Abstract

Interstitial deletion of chromosome 5 has been frequently reported in acute myeloid leukemia (AML) and myelodysplastic syndrome (MDS) pointing towards the pathogenic role of this region in phenotype and clonal evolution. To investigate the frequency of 5q LOH and better delineate the commonly deleted region (CDR) we applied metaphase cytogenetics (MC) and performed array-based interphase cytogenetics on DNA using high-density 250K SNP-array (SNP-A) in malignant myeloid disorders. SNP-A analysis was performed using Affymetrix 250K SNP-array on a subset of 250 patients and 118 controls. SNP-A data were analyzed using CNAG v.3.0. Using SNP-A-based karyotyping 5q abnormalities were identified in 42/250 patients vs. 29/250 by MC (17% vs. 11%, primarily as a result of resolving uninformative MC). By SNP-A, previously cryptic lesions other than 5q deletions were identified in 71% of the patients (30/42) and included e.g., upd(1)(p35.1pter), upd(17)(p13.1pter), del(7)(q21.3q36.2). In 2 patients somatic UPD5q was found. In 6 other patients 5q micro-deletions of chromosome 5 were detected likely representing CNVs. Subsequently, we undertook an SNP-A-based definition of the CDR covering approximately 1.92MB and positioned within previously reported regions. This region spans approximately from base pair 137,528,564-139,451,907 and several candidate tumor suppressor genes including those already reported e.g., CTNNA1 and EGR1 as well as CDC25, ETF1 to name a few. As mutations in any of the genes in CDR on 5q were not found, the malignant phenotype can result either from haploinsufficiency or hemizygozity for a pathogenic allele occurring otherwise in heterozygous or major allele in homozygous constellation. Previously, underexpression of RPS14 was demonstrated to be responsible for dysplastic features in 5q- syndrome, but haploinsufficiency of this gene does not explain the clonal evolution and malignant properties of clones with del5q. Utilizing another advantage of SNP-A, the ability to assign genotypes, we also performed analysis of the allele distribution within newly defined CRD on 5q31. We genotyped 987 SNPs located in the common area of LOH (5q31) to determine whether for certain loci allelic distribution in the hemizygous deletion mutant is skewed to one or the other allele (when the original diploid constellation is heterozygous). For the purpose of this study we hypothesized that informative alleles must display a very low frequency in homozygous constellation in controls. To test if the distribution of remaining alleles (and the inherent change of genotype) in the deleted region on 5q is random or skewed towards one allelic variant we applied a multinomial test statistics. Because of the discrete nature of the problem, p-values were calculated by selecting the minimum of the left or right tail of the event spectrum. This value was computed without approximation by using the exact form of the binomial distribution. We used the smaller of the two p-values from the two binomial models as our reported p-value. SNPs present in ARHGAP26 locus appeared to be most significantly skewed (p<.004 for 3 SNP loci within gene: rs2028268, rs3776227, rs17100139). For the alleles located in this gene one would expect that 14% of patient will be hemizygous for minor and 96% for major allele respectively. However, we have observed that 57% of clones showed minor constellation. ARHGAP26 and its function as a tumor suppressor may indicate involvement in the pathology and disease progression. In sum, we demonstrated that a combined genotypic and cytogenetic analysis is possible using SNP-A to investigate areas of LOH for the presence of genotypes which may convey selection advantage.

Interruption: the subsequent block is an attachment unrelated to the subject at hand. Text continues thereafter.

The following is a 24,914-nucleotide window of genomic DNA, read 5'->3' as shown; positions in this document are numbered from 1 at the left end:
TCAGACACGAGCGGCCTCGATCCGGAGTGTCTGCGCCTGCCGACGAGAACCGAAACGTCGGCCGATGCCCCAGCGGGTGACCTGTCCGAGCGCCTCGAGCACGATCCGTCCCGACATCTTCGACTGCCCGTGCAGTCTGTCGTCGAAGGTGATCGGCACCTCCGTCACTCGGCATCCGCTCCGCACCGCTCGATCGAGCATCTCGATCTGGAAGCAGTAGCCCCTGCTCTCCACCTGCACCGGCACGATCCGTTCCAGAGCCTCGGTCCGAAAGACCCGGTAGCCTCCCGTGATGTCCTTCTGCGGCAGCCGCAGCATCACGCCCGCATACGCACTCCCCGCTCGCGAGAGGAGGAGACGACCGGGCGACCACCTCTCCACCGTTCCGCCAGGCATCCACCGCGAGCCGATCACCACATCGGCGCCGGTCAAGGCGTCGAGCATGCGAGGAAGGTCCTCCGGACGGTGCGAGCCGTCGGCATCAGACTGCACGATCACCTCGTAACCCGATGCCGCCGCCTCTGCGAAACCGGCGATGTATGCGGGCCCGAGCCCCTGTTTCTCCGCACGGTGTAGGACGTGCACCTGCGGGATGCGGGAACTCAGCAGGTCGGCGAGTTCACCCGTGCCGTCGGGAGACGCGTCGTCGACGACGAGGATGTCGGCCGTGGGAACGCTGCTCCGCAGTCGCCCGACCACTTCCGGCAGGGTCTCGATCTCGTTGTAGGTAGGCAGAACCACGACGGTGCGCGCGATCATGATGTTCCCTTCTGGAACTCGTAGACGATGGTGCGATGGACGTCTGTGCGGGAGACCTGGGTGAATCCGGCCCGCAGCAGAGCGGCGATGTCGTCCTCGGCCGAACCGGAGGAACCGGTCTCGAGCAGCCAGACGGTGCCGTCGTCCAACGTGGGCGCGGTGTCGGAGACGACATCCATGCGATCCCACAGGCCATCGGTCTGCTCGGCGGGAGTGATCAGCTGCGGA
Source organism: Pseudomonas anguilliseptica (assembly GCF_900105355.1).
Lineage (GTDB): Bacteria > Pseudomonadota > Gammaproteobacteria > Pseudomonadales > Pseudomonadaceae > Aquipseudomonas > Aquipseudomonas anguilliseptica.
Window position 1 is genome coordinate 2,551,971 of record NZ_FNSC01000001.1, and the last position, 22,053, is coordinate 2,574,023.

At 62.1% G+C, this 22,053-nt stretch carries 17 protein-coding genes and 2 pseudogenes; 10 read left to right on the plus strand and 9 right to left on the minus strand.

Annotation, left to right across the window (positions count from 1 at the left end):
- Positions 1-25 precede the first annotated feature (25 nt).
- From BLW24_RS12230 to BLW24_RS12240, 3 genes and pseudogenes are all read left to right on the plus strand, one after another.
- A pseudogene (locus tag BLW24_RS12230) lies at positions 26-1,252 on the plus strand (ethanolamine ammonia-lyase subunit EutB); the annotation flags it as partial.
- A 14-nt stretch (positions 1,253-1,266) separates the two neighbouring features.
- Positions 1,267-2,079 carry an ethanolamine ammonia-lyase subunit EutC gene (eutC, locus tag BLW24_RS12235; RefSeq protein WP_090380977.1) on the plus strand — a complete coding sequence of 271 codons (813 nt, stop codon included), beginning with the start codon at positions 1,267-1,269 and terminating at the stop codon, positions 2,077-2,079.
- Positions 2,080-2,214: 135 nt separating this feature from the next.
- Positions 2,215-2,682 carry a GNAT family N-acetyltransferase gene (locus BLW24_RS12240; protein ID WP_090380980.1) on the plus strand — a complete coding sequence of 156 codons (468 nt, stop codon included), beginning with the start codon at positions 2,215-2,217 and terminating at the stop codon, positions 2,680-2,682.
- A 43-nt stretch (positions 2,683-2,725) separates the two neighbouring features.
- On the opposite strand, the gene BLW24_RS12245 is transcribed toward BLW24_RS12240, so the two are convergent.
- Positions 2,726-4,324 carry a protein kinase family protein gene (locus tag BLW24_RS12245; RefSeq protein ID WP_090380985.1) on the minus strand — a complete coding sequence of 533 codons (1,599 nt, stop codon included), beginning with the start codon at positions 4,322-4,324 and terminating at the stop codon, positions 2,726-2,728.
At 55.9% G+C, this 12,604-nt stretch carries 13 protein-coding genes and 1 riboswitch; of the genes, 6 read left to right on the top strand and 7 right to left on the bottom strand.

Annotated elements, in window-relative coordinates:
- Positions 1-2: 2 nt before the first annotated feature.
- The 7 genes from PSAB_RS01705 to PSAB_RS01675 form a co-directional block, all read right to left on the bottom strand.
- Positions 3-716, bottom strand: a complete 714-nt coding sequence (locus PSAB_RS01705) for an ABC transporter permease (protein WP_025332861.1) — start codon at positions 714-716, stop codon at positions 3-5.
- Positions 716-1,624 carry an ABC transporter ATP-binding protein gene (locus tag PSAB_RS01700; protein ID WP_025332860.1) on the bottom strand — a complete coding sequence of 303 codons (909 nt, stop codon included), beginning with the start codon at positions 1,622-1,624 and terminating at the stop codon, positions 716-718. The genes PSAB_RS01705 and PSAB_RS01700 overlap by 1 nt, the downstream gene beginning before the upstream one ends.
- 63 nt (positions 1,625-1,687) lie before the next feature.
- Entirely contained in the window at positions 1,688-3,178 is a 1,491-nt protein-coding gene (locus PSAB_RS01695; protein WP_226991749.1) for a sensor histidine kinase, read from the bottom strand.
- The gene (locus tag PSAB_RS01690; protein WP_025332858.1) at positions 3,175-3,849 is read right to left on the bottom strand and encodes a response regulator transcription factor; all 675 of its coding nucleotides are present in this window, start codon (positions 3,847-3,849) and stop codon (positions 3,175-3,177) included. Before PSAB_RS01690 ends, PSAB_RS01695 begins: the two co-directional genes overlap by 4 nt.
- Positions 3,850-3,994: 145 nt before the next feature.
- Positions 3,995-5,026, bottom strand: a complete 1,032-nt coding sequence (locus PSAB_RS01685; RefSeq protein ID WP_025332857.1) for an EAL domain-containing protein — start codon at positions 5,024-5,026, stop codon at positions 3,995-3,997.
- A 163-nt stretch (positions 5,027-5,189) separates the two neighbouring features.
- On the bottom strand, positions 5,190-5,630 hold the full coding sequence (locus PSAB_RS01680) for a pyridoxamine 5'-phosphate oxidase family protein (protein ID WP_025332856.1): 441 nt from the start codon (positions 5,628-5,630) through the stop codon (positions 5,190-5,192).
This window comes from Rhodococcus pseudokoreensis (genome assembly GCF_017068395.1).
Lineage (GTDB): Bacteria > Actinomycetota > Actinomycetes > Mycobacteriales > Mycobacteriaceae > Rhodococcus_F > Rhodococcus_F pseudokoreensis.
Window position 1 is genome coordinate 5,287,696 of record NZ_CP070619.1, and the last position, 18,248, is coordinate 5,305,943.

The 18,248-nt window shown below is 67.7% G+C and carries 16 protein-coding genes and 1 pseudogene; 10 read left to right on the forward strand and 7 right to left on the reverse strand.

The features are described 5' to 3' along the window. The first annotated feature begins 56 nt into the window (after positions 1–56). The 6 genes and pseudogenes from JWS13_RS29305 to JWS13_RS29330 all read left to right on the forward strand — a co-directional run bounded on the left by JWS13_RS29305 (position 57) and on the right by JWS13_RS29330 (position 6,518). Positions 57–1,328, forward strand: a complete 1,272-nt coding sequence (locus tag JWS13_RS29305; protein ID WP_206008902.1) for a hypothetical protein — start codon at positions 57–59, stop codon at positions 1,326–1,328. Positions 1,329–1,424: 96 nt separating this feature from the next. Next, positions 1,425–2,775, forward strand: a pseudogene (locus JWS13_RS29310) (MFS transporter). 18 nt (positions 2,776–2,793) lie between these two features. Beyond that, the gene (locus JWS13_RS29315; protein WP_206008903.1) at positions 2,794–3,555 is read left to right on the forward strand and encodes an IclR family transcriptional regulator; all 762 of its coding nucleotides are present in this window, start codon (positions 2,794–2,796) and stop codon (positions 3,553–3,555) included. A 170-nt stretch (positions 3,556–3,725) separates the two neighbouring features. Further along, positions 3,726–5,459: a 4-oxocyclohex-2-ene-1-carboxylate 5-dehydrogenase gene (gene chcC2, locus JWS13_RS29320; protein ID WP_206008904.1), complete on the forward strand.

Disclosures: No relevant conflicts of interest to declare.

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